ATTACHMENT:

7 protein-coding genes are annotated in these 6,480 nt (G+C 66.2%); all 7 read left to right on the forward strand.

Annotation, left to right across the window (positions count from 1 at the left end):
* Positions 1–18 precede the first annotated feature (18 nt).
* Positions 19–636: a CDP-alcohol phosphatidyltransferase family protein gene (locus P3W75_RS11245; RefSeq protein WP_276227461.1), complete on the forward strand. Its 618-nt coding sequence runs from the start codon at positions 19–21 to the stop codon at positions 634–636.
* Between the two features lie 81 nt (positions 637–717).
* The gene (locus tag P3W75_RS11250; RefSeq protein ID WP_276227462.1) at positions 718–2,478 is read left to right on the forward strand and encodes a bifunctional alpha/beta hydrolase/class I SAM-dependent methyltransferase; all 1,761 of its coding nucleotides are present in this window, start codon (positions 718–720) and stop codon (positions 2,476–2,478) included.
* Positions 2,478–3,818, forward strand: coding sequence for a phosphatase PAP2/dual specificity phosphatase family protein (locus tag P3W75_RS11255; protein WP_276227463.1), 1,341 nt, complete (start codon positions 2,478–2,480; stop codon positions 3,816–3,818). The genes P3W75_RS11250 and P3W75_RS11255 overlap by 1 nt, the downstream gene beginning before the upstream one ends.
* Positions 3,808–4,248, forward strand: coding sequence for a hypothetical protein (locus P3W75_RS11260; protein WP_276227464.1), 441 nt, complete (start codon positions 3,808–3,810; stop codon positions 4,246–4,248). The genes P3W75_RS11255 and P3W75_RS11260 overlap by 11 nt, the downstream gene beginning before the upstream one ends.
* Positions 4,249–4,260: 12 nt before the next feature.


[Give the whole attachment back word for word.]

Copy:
7 protein-coding genes are annotated in these 6,480 nt (G+C 66.2%); all 7 read left to right on the forward strand.

Annotation, left to right across the window (positions count from 1 at the left end):
* Positions 1–18 precede the first annotated feature (18 nt).
* Positions 19–636: a CDP-alcohol phosphatidyltransferase family protein gene (locus P3W75_RS11245; RefSeq protein WP_276227461.1), complete on the forward strand. Its 618-nt coding sequence runs from the start codon at positions 19–21 to the stop codon at positions 634–636.
* Between the two features lie 81 nt (positions 637–717).
* The gene (locus tag P3W75_RS11250; RefSeq protein ID WP_276227462.1) at positions 718–2,478 is read left to right on the forward strand and encodes a bifunctional alpha/beta hydrolase/class I SAM-dependent methyltransferase; all 1,761 of its coding nucleotides are present in this window, start codon (positions 718–720) and stop codon (positions 2,476–2,478) included.
* Positions 2,478–3,818, forward strand: coding sequence for a phosphatase PAP2/dual specificity phosphatase family protein (locus tag P3W75_RS11255; protein WP_276227463.1), 1,341 nt, complete (start codon positions 2,478–2,480; stop codon positions 3,816–3,818). The genes P3W75_RS11250 and P3W75_RS11255 overlap by 1 nt, the downstream gene beginning before the upstream one ends.
* Positions 3,808–4,248, forward strand: coding sequence for a hypothetical protein (locus P3W75_RS11260; protein WP_276227464.1), 441 nt, complete (start codon positions 3,808–3,810; stop codon positions 4,246–4,248). The genes P3W75_RS11255 and P3W75_RS11260 overlap by 11 nt, the downstream gene beginning before the upstream one ends.
* Positions 4,249–4,260: 12 nt before the next feature.